This Omelet Tastes Just Like Cacio e Pepe—Minus the Pasta
This play on an Italian classic would make any Nonna proud
Laurent Tourondel, executive chef of L'Amico, pays homage to his early years spent in the European countryside with his Italian grandmother by redefining what constitutes as an American breakfast. His cacio e pepe omelet is basically a peppered egg soufflé stuffed with copious amounts of gooey Parmesan and gorgonzola. In Italian, cacio e pepe literally means cheese and pepper—and that’s exactly what you get: a cheese and pepper omelet. The secret to this fluffy omelet? You have to separate the eggs. Tourondel builds the base of the omelet with egg yolks and whips the whites in another bowl. “You want soft peaks—not over whipped,” he says. Then he gently folds the fluffy white peaks into the yolk mixture.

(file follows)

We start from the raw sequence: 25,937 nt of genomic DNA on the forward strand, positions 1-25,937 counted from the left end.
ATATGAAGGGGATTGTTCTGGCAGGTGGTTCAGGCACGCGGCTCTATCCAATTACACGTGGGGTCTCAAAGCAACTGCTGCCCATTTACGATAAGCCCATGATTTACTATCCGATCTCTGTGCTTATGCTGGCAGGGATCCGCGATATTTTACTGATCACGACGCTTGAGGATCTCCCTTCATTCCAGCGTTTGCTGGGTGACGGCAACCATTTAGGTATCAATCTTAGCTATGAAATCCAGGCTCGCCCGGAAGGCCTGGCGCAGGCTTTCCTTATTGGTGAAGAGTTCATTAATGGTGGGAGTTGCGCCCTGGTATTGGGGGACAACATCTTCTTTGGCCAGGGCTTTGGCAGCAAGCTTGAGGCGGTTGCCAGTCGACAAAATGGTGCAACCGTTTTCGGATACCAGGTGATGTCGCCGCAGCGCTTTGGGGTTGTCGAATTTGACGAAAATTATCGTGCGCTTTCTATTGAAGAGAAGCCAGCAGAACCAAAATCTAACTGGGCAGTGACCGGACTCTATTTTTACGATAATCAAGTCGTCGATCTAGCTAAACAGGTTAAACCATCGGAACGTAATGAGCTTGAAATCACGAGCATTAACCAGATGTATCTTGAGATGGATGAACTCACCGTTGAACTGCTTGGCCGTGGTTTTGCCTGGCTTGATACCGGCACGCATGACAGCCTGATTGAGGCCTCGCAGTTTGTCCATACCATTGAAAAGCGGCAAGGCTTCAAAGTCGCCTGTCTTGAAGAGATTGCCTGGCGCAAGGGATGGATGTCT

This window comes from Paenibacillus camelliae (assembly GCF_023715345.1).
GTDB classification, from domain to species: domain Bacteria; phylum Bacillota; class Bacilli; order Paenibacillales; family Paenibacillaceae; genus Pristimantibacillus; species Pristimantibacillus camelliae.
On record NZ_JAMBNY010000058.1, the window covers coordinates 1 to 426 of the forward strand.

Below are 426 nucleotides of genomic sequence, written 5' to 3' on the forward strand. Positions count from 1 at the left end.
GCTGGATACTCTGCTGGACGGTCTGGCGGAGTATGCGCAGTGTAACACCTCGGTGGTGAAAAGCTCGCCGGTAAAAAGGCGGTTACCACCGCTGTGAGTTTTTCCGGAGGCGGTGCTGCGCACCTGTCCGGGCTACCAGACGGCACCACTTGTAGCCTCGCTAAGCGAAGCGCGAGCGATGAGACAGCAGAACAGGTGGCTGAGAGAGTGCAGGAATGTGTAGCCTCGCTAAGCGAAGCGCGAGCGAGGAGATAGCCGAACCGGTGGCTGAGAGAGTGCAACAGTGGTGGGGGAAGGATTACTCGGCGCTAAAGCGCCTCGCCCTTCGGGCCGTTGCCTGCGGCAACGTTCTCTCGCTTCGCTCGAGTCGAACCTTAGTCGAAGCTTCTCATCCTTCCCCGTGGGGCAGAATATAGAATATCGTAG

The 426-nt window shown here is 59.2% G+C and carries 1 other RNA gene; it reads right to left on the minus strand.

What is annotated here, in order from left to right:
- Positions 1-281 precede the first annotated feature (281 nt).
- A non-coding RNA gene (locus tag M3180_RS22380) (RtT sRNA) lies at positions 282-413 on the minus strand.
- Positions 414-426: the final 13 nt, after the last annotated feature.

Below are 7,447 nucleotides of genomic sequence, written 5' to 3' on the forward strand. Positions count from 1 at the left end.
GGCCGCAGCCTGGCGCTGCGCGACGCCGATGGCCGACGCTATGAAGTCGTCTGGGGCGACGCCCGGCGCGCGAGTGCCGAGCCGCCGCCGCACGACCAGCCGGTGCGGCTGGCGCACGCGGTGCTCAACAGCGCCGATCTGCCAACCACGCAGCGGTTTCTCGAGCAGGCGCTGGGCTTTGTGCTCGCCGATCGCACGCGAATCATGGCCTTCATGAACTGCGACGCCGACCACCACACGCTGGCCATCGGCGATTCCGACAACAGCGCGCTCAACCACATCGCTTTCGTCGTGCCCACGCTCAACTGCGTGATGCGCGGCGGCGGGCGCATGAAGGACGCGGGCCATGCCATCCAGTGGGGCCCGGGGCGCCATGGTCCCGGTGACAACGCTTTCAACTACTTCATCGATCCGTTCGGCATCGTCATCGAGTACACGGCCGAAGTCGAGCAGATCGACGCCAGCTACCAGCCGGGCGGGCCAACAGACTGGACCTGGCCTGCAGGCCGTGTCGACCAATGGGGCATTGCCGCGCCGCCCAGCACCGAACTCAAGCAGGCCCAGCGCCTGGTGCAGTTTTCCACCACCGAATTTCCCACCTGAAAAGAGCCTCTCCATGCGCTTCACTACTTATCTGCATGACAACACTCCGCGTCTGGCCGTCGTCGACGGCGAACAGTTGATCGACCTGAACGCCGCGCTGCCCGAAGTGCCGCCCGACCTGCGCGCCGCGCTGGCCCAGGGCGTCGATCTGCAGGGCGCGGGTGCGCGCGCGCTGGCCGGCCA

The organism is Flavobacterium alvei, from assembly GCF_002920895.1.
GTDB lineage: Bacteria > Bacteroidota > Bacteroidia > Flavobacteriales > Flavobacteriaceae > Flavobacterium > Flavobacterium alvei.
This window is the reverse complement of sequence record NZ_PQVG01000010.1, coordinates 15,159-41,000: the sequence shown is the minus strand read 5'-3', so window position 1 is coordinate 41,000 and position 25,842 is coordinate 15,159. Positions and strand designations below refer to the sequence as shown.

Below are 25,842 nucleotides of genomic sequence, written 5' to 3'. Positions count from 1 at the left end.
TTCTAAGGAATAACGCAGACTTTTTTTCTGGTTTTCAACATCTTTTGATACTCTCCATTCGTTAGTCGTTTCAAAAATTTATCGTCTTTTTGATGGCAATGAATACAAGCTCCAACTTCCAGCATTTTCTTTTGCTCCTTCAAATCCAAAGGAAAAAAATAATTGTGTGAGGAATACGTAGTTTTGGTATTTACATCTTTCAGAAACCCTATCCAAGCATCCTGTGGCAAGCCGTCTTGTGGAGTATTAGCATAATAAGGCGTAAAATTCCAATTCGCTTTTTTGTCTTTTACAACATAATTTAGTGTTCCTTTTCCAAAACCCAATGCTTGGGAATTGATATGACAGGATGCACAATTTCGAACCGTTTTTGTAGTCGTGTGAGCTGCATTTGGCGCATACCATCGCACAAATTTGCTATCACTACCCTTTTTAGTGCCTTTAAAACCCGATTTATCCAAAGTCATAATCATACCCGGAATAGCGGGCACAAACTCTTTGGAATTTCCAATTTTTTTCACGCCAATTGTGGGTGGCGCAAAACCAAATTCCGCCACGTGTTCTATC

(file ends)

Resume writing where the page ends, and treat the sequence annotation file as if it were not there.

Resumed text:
Although the Omelet Soufflé Cacio e Pepe is baked in L’Amico’s rustic wood-burning oven, it can be recreated at home using a standard oven. Fill a warm, buttered pan with the egg mixture and bake for 8 to 10 minutes, or until it rises. Stick a knife in the middle of the soufflé to test doneness. If clean, remove the omelet from the oven. Flip it onto a piece of parchment paper, crumble gorgonzola, and grate some parmesan cheese over top (pecorino will work too). Fold the omelet and pinch the edges shut, so the cheese can easily melt inside. And grate some more Parmesan cheese over top, because why the heck not?